LONDON (Reuters) - British Home Secretary Theresa May has intervened to reverse a decision by her officials and grant dissident Chinese artist and free speech advocate Ai Weiwei a full six-month visa to enter Britain, her government department said on Friday.
On Thursday the artist, whose passport was returned by Chinese authorities last week four years after it was confiscated, said Britain had granted him only a short-stay visa instead of one granting him permission to stay for the full six months.
He said this was because immigration officials said he had not declared a “criminal conviction”. Ai, who was detained for 81 days and had his passport confiscated four years ago, has never been charged nor convicted of a crime.
“The Home Secretary was not consulted over the decision to grant Mr Ai a one-month visa. She has reviewed the case and has now instructed Home Office officials to issue a full six-month visa,” a Home Office (interior ministry) spokeswoman said.
“We have written to Mr Ai apologizing for the inconvenience caused.”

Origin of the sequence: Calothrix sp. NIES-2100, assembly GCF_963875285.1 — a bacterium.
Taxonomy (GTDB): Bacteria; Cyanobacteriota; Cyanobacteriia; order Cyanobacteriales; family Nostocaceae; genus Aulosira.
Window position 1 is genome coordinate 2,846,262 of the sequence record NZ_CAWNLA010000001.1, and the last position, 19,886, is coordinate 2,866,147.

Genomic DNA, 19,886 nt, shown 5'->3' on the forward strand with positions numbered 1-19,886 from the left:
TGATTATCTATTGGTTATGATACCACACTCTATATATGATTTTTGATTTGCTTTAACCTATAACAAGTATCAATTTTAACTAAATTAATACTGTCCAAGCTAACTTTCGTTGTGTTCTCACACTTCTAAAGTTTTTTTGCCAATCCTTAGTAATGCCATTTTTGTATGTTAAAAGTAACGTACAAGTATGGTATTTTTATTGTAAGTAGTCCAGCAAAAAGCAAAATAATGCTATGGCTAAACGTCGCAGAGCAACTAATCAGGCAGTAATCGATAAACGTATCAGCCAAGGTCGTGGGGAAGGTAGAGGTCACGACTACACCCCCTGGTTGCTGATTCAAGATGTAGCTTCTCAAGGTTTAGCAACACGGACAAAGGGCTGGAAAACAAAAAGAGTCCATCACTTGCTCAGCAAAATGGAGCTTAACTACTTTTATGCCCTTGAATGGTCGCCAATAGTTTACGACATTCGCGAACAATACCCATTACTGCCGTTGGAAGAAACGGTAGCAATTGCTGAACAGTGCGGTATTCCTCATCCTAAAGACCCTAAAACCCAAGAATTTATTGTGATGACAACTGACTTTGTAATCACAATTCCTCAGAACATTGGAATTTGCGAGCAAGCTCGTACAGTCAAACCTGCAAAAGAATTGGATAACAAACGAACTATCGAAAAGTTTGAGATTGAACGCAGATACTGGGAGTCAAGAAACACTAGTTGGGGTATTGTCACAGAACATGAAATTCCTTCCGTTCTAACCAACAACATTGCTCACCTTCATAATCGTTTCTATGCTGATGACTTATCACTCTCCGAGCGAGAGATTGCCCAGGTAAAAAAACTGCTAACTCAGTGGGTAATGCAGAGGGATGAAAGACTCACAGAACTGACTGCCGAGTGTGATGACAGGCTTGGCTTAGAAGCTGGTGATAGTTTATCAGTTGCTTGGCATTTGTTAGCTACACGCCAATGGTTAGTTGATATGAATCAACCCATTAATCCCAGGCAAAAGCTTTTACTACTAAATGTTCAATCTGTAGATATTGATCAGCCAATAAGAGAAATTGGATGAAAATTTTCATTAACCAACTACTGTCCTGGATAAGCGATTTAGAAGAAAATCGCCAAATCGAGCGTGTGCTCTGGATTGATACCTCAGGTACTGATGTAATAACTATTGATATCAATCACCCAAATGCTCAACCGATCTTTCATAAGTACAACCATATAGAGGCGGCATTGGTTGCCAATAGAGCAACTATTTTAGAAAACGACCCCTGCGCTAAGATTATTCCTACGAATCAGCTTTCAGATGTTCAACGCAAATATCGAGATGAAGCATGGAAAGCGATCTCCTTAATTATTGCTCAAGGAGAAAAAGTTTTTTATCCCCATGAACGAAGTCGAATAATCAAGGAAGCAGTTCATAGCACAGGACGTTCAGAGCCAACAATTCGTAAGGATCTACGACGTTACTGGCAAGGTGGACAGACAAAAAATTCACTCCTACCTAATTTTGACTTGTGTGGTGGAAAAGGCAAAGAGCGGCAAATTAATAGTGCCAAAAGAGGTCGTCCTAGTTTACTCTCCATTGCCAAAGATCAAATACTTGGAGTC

Ai, who arrived in Germany on Thursday to see his son, is due to travel to Britain for a major exhibition of his work at London’s Royal Academy of Arts in September.
After his release from detention in 2011, the Chinese government said he remained under investigation on suspicion of economic crimes. The world-renowned artist maintains the charges were trumped up in retaliation for his criticism of the government.
Chinese President Xi Jinping is to also making a visit to Britain in October, and the move could fuel criticism of Prime Minister David Cameron’s government, accused by critics of putting trade before human rights in dealing with China.
Reporting by Michael Holden; editing by Ralph Boulton